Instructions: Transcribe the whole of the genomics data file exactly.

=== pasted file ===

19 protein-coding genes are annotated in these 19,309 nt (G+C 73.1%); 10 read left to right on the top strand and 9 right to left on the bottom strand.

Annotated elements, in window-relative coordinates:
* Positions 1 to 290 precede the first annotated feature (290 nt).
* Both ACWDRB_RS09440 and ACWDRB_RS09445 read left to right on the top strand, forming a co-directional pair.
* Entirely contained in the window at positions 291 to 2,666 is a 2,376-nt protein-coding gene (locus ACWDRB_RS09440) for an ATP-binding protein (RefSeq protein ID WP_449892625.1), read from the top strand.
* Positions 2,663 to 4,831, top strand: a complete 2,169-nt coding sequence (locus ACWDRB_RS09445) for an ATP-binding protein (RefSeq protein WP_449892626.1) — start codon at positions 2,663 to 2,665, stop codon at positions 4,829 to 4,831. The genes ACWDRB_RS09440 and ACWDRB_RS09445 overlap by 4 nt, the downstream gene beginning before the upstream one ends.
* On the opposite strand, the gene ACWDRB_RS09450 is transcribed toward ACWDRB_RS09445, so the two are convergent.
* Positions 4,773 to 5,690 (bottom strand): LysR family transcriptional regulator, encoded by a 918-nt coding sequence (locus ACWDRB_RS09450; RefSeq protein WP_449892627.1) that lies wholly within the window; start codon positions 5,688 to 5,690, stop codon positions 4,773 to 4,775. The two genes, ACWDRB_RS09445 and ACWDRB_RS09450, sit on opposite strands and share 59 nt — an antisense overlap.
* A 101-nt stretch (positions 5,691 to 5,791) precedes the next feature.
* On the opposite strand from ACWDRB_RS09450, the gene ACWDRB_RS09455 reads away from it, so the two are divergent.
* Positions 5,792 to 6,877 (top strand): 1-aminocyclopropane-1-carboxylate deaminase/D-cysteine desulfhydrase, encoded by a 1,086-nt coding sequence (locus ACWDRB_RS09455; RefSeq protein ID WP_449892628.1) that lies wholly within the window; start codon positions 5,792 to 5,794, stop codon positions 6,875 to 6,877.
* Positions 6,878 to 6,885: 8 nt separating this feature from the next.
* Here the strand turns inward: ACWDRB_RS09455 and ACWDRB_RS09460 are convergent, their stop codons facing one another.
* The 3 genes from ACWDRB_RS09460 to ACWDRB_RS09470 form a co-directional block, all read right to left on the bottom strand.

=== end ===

19 protein-coding genes are annotated in these 19,309 nt (G+C 73.1%); 10 read left to right on the top strand and 9 right to left on the bottom strand.

Annotated elements, in window-relative coordinates:
* Positions 1 to 290 precede the first annotated feature (290 nt).
* Both ACWDRB_RS09440 and ACWDRB_RS09445 read left to right on the top strand, forming a co-directional pair.
* Entirely contained in the window at positions 291 to 2,666 is a 2,376-nt protein-coding gene (locus ACWDRB_RS09440) for an ATP-binding protein (RefSeq protein ID WP_449892625.1), read from the top strand.
* Positions 2,663 to 4,831, top strand: a complete 2,169-nt coding sequence (locus ACWDRB_RS09445) for an ATP-binding protein (RefSeq protein WP_449892626.1) — start codon at positions 2,663 to 2,665, stop codon at positions 4,829 to 4,831. The genes ACWDRB_RS09440 and ACWDRB_RS09445 overlap by 4 nt, the downstream gene beginning before the upstream one ends.
* On the opposite strand, the gene ACWDRB_RS09450 is transcribed toward ACWDRB_RS09445, so the two are convergent.
* Positions 4,773 to 5,690 (bottom strand): LysR family transcriptional regulator, encoded by a 918-nt coding sequence (locus ACWDRB_RS09450; RefSeq protein WP_449892627.1) that lies wholly within the window; start codon positions 5,688 to 5,690, stop codon positions 4,773 to 4,775. The two genes, ACWDRB_RS09445 and ACWDRB_RS09450, sit on opposite strands and share 59 nt — an antisense overlap.
* A 101-nt stretch (positions 5,691 to 5,791) precedes the next feature.
* On the opposite strand from ACWDRB_RS09450, the gene ACWDRB_RS09455 reads away from it, so the two are divergent.
* Positions 5,792 to 6,877 (top strand): 1-aminocyclopropane-1-carboxylate deaminase/D-cysteine desulfhydrase, encoded by a 1,086-nt coding sequence (locus ACWDRB_RS09455; RefSeq protein ID WP_449892628.1) that lies wholly within the window; start codon positions 5,792 to 5,794, stop codon positions 6,875 to 6,877.
* Positions 6,878 to 6,885: 8 nt separating this feature from the next.
* Here the strand turns inward: ACWDRB_RS09455 and ACWDRB_RS09460 are convergent, their stop codons facing one another.
* The 3 genes from ACWDRB_RS09460 to ACWDRB_RS09470 form a co-directional block, all read right to left on the bottom strand.